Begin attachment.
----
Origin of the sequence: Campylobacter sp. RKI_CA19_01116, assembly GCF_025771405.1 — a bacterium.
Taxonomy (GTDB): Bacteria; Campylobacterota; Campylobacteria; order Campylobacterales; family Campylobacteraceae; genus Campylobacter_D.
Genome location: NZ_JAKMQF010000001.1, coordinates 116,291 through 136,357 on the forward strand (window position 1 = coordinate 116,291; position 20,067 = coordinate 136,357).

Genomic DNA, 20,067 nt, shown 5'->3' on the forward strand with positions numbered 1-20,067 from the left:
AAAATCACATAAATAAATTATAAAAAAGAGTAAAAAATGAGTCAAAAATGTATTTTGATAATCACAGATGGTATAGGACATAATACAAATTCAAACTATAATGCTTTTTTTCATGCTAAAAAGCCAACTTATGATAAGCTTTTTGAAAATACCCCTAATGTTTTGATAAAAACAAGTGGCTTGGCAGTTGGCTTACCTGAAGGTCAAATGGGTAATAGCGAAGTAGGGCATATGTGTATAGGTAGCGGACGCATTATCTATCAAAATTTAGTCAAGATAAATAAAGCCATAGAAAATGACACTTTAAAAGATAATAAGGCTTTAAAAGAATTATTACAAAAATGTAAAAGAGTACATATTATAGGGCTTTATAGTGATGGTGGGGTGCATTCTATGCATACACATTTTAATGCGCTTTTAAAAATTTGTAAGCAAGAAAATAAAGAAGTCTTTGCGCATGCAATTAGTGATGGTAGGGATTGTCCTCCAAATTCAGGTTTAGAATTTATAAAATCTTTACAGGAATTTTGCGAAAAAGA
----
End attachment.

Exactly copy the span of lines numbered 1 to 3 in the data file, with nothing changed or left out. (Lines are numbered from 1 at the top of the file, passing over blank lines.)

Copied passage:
Origin of the sequence: Campylobacter sp. RKI_CA19_01116, assembly GCF_025771405.1 — a bacterium.
Taxonomy (GTDB): Bacteria; Campylobacterota; Campylobacteria; order Campylobacterales; family Campylobacteraceae; genus Campylobacter_D.
Genome location: NZ_JAKMQF010000001.1, coordinates 116,291 through 136,357 on the forward strand (window position 1 = coordinate 116,291; position 20,067 = coordinate 136,357).